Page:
Occasionally, a potential client calls me and asks if I would “just write a demand letter” to the recalcitrant company or person on the other side of a dispute. I don’t do this. When I’m hired to pursue a claim for a client, I will rarely send a demand letter before filing the lawsuit. The reason is simple: it’s a waste of time and frequently puts clients at a disadvantage.
By the time a dispute reaches my office, there has almost always been a back and forth between both sides trying to resolve it without involving lawyers. A letter from a lawyer won’t magically end it. Litigating cases for 17-years in two states, my experience has been there are lawyers known for writing scathing demand letters but rarely taking any action beyond putting a stamp on the envelope. Everyone knows the “letter writers” and no one takes them seriously. The most effective lawyers are the ones you never hear from until a lawsuit lands at your door.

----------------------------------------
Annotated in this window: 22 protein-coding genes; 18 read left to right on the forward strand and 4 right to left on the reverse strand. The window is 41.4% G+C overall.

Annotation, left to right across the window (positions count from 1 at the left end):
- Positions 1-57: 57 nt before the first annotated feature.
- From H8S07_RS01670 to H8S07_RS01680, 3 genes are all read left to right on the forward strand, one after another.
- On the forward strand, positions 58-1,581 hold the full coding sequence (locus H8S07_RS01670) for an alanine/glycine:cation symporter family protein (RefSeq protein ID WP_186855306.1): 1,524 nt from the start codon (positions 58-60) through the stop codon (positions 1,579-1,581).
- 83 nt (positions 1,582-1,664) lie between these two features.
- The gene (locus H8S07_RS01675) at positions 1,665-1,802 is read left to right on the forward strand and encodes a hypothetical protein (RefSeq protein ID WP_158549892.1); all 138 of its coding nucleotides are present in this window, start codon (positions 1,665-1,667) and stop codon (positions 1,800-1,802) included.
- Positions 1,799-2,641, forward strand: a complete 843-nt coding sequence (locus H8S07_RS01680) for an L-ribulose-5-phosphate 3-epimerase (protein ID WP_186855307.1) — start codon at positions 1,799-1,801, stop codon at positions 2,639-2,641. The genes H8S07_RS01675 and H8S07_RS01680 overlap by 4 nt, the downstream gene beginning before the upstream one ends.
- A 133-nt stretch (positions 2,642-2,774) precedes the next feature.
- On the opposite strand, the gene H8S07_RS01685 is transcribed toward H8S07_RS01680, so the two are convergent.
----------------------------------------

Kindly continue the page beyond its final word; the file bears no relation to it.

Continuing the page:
The other reason I rarely write demand letters is that it can put the client at a disadvantage. A demand letter alerts the opposing side that a lawsuit might be coming and may spur them to rush to the courthouse to sue first. This makes them the plaintiff. At trial, the plaintiff conducts voire dire of the jury panel first and makes an opening statement first (even if there is a counter-claim). This means they are the first to frame the issues and the first to establish a theme. There is a decided advantage to going first. I don’t want to lose this advantage by tipping off the other side to an imminent lawsuit with a useless demand letter.
There are exceptions. Certain contract provisions and statutes require notification of the issues or a demand before filing a lawsuit. When there is no possibility of a claim brought by the other side a demand could be useful. However, usually a demand letter before filing a lawsuit can be a strategic mistake.